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What Your Hands Can Do

There’s a hashtag a mentor of mine uses on her Instagram (do I sound hip yet?) and I think about it almost daily…#RememberWhatYourHandsCanDo

We use our hands for every aspect of our lives.

To cook. To guide.

To clean. To love.

To comfort. To create.

Yet few think about how that ability makes us feel. Truly. Deeply. How does it make you feel? In thinking about the hashtag Sarah created several years ago I’ve come to appreciate these crazy nimble, spindly spider hands my little brother once teased me about.

I’m a doer. I’m one of those people that has a to-do list ten miles long and am happiest that way. Seriously, I get anxious and mopey if I don’t have anything left to cross off… and I have to cross it off to feel truly satisfied with it. I have to use my hands for that closure. My to-do-lists nowadays usually list out household chores like laundry, cooking, and cleaning (which is never-ending having two young tornados ripping through the house) but there’s always an element of creating something on my to-do list that makes my day feel complete. Sometimes it’s trying out a new dish, planting a seed or plant in the garden, planning something new, or simply stitching a bit. Without creating something with my hands I don’t feel grounded. I don’t feel like my core is satiated. Something is missing without using my hands in these ways.

L to R: 1. Re-creation of the 1776 painting by Henry Walton, Plucking of the Turkey. The bedgown I am wearing was made from my line of linen print material. 2. Petticoat fabric piece I was designing and ran a bit short on the fabric, Lesson learned. Never assume. 3. A gown I made with chine silk that I found in New Zealand on my honeymoon.

I think that’s why I fell in love with historical clothing and the way things were made before machines. There’s such a care and thoughtfulness in the way that pre-1860s clothing was made that when I get a chance to make or recreate it, I feel closer to something in my innermost being. I feel closer to my ancestors, both recent and ancient. There’s a familiarity with using my hands to create something that they, themselves, would have revered as useful, beautiful, desirable; and then getting to wear it is exhilarating. I feel even one more breath closer to them. This would not be possible if I weren’t able to use my hands to do it.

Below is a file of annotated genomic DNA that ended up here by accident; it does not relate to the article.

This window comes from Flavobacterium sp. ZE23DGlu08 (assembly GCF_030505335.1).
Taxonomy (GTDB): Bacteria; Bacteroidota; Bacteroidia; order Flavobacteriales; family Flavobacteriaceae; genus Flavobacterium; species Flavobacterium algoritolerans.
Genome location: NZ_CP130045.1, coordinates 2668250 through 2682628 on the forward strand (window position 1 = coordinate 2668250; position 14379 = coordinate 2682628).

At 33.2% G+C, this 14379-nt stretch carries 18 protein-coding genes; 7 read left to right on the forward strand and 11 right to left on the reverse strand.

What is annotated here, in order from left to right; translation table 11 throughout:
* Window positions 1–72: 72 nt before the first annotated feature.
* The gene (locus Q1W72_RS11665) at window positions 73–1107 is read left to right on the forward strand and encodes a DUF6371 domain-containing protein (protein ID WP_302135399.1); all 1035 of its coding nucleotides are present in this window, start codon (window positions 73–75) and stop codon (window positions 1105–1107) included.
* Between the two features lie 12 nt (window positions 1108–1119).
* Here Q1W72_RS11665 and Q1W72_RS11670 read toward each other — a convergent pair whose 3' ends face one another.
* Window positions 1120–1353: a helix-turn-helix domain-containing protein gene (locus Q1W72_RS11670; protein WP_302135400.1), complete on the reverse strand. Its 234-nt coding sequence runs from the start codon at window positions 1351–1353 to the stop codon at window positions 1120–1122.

My favorite things to make —and I don’t get to make them nearly as often as I would like— are 18th century caps. To the layperson, one might think “one of those silly Miss Muffet hats?”... and yes, you are correct. Little Miss Muffet’s hat that we see in cartoon nursery rhymes is derived from the very silly, very large, ruffly caps from about 1782-1789 when the bigger was the better.

Be it ruffles, printed fabrics, rumps, bosoms, hair, the 1780s were all about BIG. These puffed caps are fascinating to me. There are few originals in existence now, but when you examine them, you can see the care and detail of each individual stitch. Someone made that, stitch by stitch, with their own fingers for someone to wear for a season and possibly not any more than that. In the 18th century labor was cheap and the growing tradesperson class was able to employ thousands upon thousands of hands to feed the fleeting fancies of fashion. A milliner (at the time more of a tradesperson who dealt in readymade accessories and various other conveniences and whims rather than a person only specializing in hats) would employ someone or make these caps of extravagance (or practicality) by themselves.

L to R: Hand-stitching edged details. A simple cap and its three pieces. Stitching a fine rolled hem.